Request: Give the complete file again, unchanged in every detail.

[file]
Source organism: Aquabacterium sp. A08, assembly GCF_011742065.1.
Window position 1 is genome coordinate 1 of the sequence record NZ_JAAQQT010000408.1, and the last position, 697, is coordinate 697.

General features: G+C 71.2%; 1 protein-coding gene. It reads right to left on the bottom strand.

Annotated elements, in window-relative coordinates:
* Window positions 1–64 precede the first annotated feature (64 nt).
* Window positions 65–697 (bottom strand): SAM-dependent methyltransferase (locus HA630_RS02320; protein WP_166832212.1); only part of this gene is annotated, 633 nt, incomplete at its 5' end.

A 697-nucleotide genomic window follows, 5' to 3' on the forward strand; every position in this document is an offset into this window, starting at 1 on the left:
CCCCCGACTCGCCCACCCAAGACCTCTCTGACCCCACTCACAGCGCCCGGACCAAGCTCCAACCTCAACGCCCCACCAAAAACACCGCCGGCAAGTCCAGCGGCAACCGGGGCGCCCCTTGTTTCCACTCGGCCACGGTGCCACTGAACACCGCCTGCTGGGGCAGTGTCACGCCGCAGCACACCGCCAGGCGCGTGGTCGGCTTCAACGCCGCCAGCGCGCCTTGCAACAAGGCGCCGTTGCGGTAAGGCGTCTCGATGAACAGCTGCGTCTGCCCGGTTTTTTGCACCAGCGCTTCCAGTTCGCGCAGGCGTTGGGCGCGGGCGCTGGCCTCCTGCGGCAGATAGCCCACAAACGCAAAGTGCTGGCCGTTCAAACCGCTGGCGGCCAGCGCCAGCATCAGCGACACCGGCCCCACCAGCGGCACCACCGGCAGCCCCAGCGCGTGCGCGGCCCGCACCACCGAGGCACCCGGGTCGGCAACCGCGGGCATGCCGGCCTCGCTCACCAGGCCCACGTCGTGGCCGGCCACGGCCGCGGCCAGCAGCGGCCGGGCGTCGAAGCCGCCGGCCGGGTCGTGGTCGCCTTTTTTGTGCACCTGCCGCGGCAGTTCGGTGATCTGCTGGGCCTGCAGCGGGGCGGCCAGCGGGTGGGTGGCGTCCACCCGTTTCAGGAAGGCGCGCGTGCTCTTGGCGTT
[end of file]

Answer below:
Source organism: Aquabacterium sp. A08, assembly GCF_011742065.1.
Window position 1 is genome coordinate 1 of the sequence record NZ_JAAQQT010000408.1, and the last position, 697, is coordinate 697.

General features: G+C 71.2%; 1 protein-coding gene. It reads right to left on the bottom strand.

Annotated elements, in window-relative coordinates:
* Window positions 1–64 precede the first annotated feature (64 nt).
* Window positions 65–697 (bottom strand): SAM-dependent methyltransferase (locus HA630_RS02320; protein WP_166832212.1); only part of this gene is annotated, 633 nt, incomplete at its 5' end.

A 697-nucleotide genomic window follows, 5' to 3' on the forward strand; every position in this document is an offset into this window, starting at 1 on the left:
CCCCCGACTCGCCCACCCAAGACCTCTCTGACCCCACTCACAGCGCCCGGACCAAGCTCCAACCTCAACGCCCCACCAAAAACACCGCCGGCAAGTCCAGCGGCAACCGGGGCGCCCCTTGTTTCCACTCGGCCACGGTGCCACTGAACACCGCCTGCTGGGGCAGTGTCACGCCGCAGCACACCGCCAGGCGCGTGGTCGGCTTCAACGCCGCCAGCGCGCCTTGCAACAAGGCGCCGTTGCGGTAAGGCGTCTCGATGAACAGCTGCGTCTGCCCGGTTTTTTGCACCAGCGCTTCCAGTTCGCGCAGGCGTTGGGCGCGGGCGCTGGCCTCCTGCGGCAGATAGCCCACAAACGCAAAGTGCTGGCCGTTCAAACCGCTGGCGGCCAGCGCCAGCATCAGCGACACCGGCCCCACCAGCGGCACCACCGGCAGCCCCAGCGCGTGCGCGGCCCGCACCACCGAGGCACCCGGGTCGGCAACCGCGGGCATGCCGGCCTCGCTCACCAGGCCCACGTCGTGGCCGGCCACGGCCGCGGCCAGCAGCGGCCGGGCGTCGAAGCCGCCGGCCGGGTCGTGGTCGCCTTTTTTGTGCACCTGCCGCGGCAGTTCGGTGATCTGCTGGGCCTGCAGCGGGGCGGCCAGCGGGTGGGTGGCGTCCACCCGTTTCAGGAAGGCGCGCGTGCTCTTGGCGTT